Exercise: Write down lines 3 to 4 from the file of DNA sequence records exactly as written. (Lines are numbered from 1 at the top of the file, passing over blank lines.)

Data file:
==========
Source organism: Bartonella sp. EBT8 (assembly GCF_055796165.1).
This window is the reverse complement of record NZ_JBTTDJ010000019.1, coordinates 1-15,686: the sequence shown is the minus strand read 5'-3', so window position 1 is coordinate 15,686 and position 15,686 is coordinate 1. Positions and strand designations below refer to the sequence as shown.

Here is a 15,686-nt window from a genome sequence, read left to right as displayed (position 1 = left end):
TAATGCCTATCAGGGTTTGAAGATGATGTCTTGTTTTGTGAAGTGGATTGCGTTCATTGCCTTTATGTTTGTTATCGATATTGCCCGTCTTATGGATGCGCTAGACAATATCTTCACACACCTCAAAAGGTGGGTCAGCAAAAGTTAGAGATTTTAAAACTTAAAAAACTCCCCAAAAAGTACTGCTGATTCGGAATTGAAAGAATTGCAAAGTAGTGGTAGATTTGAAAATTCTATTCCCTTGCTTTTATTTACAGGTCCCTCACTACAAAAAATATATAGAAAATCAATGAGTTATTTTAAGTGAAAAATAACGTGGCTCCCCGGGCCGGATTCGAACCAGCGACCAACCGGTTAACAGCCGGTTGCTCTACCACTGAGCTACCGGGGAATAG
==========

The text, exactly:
Here is a 15,686-nt window from a genome sequence, read left to right as displayed (position 1 = left end):
TAATGCCTATCAGGGTTTGAAGATGATGTCTTGTTTTGTGAAGTGGATTGCGTTCATTGCCTTTATGTTTGTTATCGATATTGCCCGTCTTATGGATGCGCTAGACAATATCTTCACACACCTCAAAAGGTGGGTCAGCAAAAGTTAGAGATTTTAAAACTTAAAAAACTCCCCAAAAAGTACTGCTGATTCGGAATTGAAAGAATTGCAAAGTAGTGGTAGATTTGAAAATTCTATTCCCTTGCTTTTATTTACAGGTCCCTCACTACAAAAAATATATAGAAAATCAATGAGTTATTTTAAGTGAAAAATAACGTGGCTCCCCGGGCCGGATTCGAACCAGCGACCAACCGGTTAACAGCCGGTTGCTCTACCACTGAGCTACCGGGGAATAG